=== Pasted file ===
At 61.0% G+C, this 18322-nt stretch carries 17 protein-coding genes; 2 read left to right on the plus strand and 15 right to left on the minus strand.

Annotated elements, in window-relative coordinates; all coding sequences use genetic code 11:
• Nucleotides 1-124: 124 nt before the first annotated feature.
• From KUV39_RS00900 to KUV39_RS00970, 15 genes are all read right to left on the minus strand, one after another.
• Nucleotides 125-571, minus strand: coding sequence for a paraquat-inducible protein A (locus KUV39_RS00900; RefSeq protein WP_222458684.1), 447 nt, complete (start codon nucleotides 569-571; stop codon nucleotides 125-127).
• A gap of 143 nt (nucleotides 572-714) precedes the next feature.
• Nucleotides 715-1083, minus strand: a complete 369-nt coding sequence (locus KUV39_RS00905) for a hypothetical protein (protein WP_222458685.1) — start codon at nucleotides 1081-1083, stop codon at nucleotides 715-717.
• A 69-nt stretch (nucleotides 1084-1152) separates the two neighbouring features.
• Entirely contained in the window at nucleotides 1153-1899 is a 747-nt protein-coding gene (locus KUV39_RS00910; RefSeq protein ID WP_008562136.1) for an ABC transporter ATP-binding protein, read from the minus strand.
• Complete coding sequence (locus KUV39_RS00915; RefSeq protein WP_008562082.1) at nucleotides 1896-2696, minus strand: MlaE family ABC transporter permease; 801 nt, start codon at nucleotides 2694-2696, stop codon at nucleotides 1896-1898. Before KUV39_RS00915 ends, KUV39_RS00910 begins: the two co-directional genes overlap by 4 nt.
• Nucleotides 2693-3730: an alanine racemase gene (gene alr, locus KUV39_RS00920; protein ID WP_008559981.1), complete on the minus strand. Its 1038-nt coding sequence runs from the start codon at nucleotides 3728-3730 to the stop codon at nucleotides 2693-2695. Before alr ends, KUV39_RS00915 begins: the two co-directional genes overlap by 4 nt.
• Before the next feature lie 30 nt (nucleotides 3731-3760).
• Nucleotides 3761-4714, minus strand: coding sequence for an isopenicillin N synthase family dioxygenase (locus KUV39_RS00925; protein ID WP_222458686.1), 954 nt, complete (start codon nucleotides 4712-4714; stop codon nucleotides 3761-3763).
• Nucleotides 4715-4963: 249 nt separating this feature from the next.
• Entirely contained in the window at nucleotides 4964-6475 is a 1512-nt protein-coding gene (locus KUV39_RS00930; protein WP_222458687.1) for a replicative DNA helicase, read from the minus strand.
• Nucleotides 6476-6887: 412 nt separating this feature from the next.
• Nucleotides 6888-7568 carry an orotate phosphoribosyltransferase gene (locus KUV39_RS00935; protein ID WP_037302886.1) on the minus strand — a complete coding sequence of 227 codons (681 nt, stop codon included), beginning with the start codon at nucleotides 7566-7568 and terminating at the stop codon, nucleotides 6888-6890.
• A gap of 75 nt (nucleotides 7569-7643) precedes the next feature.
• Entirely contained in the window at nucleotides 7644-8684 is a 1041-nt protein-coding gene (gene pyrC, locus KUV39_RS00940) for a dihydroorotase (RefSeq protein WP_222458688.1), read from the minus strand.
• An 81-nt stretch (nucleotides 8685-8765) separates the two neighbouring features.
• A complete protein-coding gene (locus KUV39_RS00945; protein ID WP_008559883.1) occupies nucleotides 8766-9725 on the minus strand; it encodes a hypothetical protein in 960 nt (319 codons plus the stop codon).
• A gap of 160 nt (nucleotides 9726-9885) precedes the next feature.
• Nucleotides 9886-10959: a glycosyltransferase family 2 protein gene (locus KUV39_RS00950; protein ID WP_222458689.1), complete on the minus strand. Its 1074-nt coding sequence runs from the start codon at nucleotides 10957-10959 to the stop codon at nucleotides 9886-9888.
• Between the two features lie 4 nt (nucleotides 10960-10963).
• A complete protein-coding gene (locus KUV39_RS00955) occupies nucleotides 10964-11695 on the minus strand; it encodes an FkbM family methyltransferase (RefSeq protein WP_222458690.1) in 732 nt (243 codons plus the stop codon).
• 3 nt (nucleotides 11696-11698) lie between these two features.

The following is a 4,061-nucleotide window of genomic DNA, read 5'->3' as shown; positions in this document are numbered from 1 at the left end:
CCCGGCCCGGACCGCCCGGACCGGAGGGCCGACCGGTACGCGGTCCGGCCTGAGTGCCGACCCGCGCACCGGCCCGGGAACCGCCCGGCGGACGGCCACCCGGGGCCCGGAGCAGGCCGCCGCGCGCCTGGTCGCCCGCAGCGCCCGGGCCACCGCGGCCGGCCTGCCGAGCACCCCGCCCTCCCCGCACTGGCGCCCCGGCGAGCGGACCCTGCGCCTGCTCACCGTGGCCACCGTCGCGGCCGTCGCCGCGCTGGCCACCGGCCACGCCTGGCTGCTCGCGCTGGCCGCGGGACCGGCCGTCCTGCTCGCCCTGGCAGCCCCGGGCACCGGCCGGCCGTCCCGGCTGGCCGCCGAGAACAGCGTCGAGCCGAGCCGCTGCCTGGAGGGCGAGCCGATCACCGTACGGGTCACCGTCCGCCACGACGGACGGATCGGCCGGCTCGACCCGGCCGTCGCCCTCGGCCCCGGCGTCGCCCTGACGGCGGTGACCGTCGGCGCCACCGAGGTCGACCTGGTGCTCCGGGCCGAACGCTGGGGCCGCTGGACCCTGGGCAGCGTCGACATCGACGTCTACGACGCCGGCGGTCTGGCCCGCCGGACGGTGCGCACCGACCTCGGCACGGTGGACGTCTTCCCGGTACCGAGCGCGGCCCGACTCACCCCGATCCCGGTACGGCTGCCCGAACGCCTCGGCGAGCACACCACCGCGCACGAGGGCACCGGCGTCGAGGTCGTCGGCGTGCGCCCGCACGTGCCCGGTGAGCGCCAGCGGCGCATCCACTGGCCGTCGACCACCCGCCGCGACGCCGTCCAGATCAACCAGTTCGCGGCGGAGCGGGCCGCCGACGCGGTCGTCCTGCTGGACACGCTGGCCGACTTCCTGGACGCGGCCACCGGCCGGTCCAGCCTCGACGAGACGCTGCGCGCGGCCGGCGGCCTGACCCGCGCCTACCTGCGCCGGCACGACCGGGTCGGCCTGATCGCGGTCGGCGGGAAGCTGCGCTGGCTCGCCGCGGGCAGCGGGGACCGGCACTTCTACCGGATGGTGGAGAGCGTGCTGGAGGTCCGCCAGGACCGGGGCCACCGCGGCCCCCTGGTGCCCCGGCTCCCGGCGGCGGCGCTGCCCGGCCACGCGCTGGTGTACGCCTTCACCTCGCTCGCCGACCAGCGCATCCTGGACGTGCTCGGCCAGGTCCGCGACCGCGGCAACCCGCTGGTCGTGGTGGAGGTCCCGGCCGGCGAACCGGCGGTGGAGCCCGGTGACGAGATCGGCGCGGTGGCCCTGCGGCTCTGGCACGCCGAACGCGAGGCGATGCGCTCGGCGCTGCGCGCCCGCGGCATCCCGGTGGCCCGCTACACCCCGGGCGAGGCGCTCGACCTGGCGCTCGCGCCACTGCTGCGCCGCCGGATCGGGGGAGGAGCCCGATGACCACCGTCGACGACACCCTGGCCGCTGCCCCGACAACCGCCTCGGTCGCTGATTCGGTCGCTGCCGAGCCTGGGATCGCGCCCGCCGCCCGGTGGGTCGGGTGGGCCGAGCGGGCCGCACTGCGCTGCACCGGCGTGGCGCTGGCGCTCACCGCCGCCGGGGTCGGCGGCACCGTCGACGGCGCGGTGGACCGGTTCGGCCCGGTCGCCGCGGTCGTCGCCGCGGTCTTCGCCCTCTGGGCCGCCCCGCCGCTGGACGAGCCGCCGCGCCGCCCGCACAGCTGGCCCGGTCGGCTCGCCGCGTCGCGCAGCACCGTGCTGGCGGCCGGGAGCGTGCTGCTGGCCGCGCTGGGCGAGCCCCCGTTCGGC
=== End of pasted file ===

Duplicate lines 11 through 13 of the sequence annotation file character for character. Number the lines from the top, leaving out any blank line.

• Nucleotides 2693-3730: an alanine racemase gene (gene alr, locus KUV39_RS00920; protein ID WP_008559981.1), complete on the minus strand. Its 1038-nt coding sequence runs from the start codon at nucleotides 3728-3730 to the stop codon at nucleotides 2693-2695. Before alr ends, KUV39_RS00915 begins: the two co-directional genes overlap by 4 nt.
• Before the next feature lie 30 nt (nucleotides 3731-3760).
• Nucleotides 3761-4714, minus strand: coding sequence for an isopenicillin N synthase family dioxygenase (locus KUV39_RS00925; protein ID WP_222458686.1), 954 nt, complete (start codon nucleotides 4712-4714; stop codon nucleotides 3761-3763).